A sleepover with friends has long been a chance for kids to build forts, watch movies, and stay up all night — or for as long as they can keep their eyes open. But at least one thing has changed over the generations: the kids’ access to electronics.
Tablets, smartphones and social media have complicated the overnights, raising issues that parents of a few decades ago didn’t have to navigate. Amanda Gundy, 31, a nursing assistant from West Babylon, says she feels that kids’ general dependence on technology makes an old-fashioned sleepover even more important for her daughter, Kaleigh, 10, who has them “all the time” with her best friend. “I feel like when I was a kid, sleepovers were the best part of my weekend. I think it’s a good bonding time,” Gundy says.
Here are some modern challenges and how parents are dealing with them:
Kids stop interacting one-to-one. While parents may like sending their kids to sleepovers with a smartphone so they know they can be reached at any time, some hosting parents insist the kids only use the phone to be in contact with a parent. Otherwise, “they’re on their phone lying next to each other, not communicating. They’re parallel playing like they’re 3 years old, but they’re not,” says Michelle Magwood, 42, of Baldwin, a high school history teacher who has two children, Adam, 10, and Abigail, 5. “I don’t understand, why do you want to sleep over then?” Magwood says, comparing now with when she was a kid: “We were up laughing, and our parents were like, ‘Get to bed.’ ”
Tablets and video games can stifle imaginative, active play. “Before we were more creative as kids,” says Saundra Gorman, a homemaker from East Meadow whose daughter Taylor, 10, started having sleepovers with friends when she was 8. So when Taylor has a sleepover, Gorman lets the kids use the tablet for a little while and then says, “OK, that’s it.” When Olimpia Fernandez, 48, a senior project manager from Lindenhurst, lets her son, Robbie, 9, have sleepovers with his cousins, the only video games she allows is the Wii — because it has the kids using a joystick to do something active, like virtual bowling. "Even still, that's limited. We're not doing that all night long," Fernandez says.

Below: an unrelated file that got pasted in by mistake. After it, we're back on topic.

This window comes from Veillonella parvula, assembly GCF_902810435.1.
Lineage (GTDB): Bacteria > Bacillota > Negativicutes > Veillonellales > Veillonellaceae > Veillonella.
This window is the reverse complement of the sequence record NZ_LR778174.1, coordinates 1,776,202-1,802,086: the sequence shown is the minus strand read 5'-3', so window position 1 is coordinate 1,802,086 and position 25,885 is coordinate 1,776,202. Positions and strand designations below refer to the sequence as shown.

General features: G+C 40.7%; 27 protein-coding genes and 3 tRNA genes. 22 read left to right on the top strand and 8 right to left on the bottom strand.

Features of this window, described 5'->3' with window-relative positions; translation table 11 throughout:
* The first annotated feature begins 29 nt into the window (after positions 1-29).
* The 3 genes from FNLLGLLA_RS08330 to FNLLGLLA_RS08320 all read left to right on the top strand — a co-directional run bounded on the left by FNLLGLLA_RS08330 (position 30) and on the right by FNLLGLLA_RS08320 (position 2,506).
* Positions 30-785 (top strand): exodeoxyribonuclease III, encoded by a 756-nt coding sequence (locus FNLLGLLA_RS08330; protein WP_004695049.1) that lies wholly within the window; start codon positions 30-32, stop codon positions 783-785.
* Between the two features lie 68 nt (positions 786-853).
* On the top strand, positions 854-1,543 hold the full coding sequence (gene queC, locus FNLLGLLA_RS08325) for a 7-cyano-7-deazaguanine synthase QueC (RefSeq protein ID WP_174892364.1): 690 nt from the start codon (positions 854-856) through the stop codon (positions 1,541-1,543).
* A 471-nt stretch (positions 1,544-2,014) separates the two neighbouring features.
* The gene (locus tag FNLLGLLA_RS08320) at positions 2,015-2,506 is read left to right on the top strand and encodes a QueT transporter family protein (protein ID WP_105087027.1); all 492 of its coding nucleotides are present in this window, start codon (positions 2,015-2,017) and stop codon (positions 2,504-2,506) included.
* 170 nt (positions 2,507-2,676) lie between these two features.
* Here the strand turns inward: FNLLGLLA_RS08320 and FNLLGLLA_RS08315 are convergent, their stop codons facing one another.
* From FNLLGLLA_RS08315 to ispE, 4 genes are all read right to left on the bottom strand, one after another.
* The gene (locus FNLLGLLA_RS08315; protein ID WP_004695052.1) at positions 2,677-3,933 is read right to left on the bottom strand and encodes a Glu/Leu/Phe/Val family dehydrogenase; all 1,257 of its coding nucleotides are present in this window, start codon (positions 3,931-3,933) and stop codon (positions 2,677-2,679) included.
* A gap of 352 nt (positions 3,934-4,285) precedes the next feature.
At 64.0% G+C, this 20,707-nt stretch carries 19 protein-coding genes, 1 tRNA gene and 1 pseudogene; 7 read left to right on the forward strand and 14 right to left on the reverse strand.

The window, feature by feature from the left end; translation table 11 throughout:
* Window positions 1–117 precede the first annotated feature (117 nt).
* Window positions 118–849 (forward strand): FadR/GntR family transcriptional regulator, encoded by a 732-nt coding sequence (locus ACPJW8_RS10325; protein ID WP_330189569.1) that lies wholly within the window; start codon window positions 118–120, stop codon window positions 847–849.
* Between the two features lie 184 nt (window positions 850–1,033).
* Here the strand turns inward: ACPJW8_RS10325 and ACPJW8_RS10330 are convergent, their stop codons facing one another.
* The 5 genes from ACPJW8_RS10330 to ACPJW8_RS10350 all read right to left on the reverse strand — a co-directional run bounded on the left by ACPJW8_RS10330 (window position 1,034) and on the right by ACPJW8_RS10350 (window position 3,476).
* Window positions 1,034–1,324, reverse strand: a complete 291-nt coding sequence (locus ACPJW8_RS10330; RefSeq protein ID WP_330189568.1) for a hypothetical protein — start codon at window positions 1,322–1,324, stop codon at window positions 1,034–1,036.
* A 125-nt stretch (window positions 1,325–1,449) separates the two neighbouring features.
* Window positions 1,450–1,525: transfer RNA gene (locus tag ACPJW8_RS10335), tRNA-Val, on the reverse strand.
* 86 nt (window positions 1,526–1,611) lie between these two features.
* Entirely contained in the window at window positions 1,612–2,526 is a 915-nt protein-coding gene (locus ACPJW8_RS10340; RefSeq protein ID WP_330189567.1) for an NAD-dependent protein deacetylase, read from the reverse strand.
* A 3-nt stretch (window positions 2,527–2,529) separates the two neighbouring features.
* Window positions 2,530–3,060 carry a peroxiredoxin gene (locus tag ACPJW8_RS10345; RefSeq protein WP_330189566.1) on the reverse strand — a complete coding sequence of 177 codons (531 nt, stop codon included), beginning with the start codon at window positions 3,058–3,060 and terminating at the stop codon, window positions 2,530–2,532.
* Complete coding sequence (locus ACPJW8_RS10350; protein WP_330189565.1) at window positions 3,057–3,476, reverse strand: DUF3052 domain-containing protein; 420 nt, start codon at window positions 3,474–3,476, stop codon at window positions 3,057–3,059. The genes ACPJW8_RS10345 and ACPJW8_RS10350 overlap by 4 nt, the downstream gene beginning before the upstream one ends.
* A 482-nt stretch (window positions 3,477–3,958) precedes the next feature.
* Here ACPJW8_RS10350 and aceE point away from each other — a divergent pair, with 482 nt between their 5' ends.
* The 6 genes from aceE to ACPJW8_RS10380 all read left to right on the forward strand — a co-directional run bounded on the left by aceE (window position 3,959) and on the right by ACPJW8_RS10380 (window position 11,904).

Parents worry about other families’ internet restrictions. “I don’t know what kind of internet controls are at other people’s houses,” says Jennifer Matheis, 44, of Massapequa, who works for a technology company and has one child, Abigail, 9. When Matheis was a kid having a sleepover, the kids might giggle and look up words like “boobies” in the dictionary, she says. “If she were to type the word boobies into Google, I don’t know what she’s going to get. I don’t want her to see anything you can’t unsee.” Abigail hasn’t had sleepovers at other people’s houses yet; her friends will come to the Matheis’ house — but that’s more because of the fact that Abigail has life-threatening peanut allergies, Matheis says.